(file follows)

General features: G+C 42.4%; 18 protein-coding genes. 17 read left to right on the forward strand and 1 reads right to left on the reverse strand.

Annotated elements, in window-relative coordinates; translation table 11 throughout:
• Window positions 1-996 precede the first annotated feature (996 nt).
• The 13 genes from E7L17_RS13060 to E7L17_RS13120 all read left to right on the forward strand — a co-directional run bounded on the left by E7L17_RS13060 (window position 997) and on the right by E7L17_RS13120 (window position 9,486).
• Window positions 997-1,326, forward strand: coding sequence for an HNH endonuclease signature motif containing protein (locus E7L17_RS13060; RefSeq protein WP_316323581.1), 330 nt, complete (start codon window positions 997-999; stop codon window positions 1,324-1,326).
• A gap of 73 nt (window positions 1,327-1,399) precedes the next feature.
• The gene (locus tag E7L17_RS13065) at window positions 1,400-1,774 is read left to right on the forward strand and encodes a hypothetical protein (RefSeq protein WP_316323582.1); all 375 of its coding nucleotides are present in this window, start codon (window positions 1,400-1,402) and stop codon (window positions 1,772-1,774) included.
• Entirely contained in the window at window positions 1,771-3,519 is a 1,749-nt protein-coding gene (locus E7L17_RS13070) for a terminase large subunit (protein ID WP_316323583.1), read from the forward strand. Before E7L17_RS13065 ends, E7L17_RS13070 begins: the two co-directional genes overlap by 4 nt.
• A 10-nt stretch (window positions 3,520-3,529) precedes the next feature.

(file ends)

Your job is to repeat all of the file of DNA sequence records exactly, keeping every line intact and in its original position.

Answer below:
General features: G+C 42.4%; 18 protein-coding genes. 17 read left to right on the forward strand and 1 reads right to left on the reverse strand.

Annotated elements, in window-relative coordinates; translation table 11 throughout:
• Window positions 1-996 precede the first annotated feature (996 nt).
• The 13 genes from E7L17_RS13060 to E7L17_RS13120 all read left to right on the forward strand — a co-directional run bounded on the left by E7L17_RS13060 (window position 997) and on the right by E7L17_RS13120 (window position 9,486).
• Window positions 997-1,326, forward strand: coding sequence for an HNH endonuclease signature motif containing protein (locus E7L17_RS13060; RefSeq protein WP_316323581.1), 330 nt, complete (start codon window positions 997-999; stop codon window positions 1,324-1,326).
• A gap of 73 nt (window positions 1,327-1,399) precedes the next feature.
• The gene (locus tag E7L17_RS13065) at window positions 1,400-1,774 is read left to right on the forward strand and encodes a hypothetical protein (RefSeq protein WP_316323582.1); all 375 of its coding nucleotides are present in this window, start codon (window positions 1,400-1,402) and stop codon (window positions 1,772-1,774) included.
• Entirely contained in the window at window positions 1,771-3,519 is a 1,749-nt protein-coding gene (locus E7L17_RS13070) for a terminase large subunit (protein ID WP_316323583.1), read from the forward strand. Before E7L17_RS13065 ends, E7L17_RS13070 begins: the two co-directional genes overlap by 4 nt.
• A 10-nt stretch (window positions 3,520-3,529) precedes the next feature.